Michael Stoop / Fall 2011 The cube is a basic exploration of spacial concepts, focused on the movement of space and a hierarchy of primary, secondary, and tertiary spaces. The scheme of the cube was developed over many process models. To demonstrate, the vertical space and the adjacent primary space that can be seen in the bottom right corner of the photo of the final cube, and in every process cube. This spacial sequence informed the armature, as can be seen in the sketches on the next page, and led to the final composition of the model.


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Robert Sato / Fall 2012 The cube project revolved around the definition of space and hierarchy of space. In order to establish the hierarchy of spaces I decided to compress the tertiary spaces and expand into the primary space through the use of the planar and linear systems. In order to avoid the impression of the space becoming flat I shifted the position of the planar pieces in relation to other planar pieces and the armature to imply the boundaries for space. The greater amount of space implied through the shifting of pieces allowed the compression of space to be better defined. When working with the primary space I wanted to avoid compartmentalizating too much of the space within to the point where the tertiary and primary space would be unrecognizable. Here I decided to try and imply the enclosure of the primary space rather than compressing the implied space through the linear systems.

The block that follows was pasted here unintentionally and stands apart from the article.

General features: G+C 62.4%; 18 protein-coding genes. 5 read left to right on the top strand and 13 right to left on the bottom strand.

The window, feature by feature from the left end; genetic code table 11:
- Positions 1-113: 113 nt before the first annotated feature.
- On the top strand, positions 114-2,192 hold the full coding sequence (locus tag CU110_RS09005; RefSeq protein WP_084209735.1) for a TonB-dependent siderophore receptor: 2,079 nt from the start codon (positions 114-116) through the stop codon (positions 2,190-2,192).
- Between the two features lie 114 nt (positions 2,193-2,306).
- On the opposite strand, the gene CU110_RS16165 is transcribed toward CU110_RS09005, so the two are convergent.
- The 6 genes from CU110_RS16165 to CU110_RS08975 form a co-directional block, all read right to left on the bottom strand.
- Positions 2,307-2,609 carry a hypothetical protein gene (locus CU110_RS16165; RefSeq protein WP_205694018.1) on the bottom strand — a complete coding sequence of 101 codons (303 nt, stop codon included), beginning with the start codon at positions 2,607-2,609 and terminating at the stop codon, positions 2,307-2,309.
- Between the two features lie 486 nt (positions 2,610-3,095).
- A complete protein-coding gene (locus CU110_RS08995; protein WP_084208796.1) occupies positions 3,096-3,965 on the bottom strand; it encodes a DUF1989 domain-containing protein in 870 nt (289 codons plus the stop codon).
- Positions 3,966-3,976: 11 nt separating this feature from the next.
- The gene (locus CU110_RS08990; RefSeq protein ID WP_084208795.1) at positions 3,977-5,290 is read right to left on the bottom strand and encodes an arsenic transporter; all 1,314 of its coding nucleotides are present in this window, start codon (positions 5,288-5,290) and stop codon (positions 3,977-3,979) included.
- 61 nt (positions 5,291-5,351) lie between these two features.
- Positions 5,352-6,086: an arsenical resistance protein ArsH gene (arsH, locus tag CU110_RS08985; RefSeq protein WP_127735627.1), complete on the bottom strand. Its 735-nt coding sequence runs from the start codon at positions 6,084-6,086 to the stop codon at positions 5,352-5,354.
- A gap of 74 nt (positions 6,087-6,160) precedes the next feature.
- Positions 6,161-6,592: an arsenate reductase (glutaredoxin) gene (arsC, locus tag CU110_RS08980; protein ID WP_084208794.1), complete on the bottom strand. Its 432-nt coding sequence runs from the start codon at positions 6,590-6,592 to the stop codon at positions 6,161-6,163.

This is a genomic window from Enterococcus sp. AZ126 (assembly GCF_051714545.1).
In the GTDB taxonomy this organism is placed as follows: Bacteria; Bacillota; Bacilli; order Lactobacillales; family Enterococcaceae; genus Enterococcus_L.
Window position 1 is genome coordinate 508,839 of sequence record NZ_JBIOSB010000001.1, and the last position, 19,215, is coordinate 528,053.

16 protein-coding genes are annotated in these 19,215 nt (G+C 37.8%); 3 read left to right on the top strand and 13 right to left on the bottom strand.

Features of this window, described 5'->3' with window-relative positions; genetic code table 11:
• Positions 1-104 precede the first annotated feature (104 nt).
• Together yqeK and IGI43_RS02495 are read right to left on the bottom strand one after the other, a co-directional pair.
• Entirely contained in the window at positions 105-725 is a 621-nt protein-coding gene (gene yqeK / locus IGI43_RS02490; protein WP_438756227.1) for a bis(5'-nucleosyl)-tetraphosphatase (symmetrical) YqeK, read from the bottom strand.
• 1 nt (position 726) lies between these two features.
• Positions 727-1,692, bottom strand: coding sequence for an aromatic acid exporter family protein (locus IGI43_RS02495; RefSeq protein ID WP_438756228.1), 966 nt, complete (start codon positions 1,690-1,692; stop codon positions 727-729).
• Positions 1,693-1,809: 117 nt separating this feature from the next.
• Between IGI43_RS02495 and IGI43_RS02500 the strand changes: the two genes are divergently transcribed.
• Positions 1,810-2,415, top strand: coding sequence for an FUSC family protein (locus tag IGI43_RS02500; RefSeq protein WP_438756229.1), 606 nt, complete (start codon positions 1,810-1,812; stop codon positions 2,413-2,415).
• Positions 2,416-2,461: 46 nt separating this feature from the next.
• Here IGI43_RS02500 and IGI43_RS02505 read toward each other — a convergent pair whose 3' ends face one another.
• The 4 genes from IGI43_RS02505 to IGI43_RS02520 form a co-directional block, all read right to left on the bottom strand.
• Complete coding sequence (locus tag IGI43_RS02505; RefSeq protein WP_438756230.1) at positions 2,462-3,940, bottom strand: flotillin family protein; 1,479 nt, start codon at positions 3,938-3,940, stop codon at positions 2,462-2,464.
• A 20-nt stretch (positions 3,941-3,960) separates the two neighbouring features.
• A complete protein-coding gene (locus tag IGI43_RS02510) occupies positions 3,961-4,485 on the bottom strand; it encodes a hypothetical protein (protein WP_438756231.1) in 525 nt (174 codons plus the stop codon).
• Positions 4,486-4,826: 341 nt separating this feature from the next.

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Anh Tran / Fall 2012 The cube project is the foundation of all projects as it focuses on the creating of spaces and the relationships between them. The main focus for the concept of my cube project is the designing of space through armature, hierarchy, contrast, shifting/ shearing of space, and enclosure.


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Adiel Benitez / Fall 2012

Final Cube Models

Emily Whitbeck / Fall 2012


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Anastasia VanDyke / Fall 2012

Kate Fisher / Fall 2012


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Dijana Milenov / Spring 2012


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Matrix


Project Information

Skills

Duration: _3-4 Weeks

Modeling:

Goals: 25

_To explore a more open-ended thinking field based on Cartesian space that transcends the finite boundaries of the cube. _To develop the ability to communicate significant architectural and philosophical ideas. _To more rigorously examine the bases for decision making in the design process. _To organize and understand space, time, and materiality in conjunction with one another. _To develop the ability to perceive and model fundamental spatial orders in the build environment.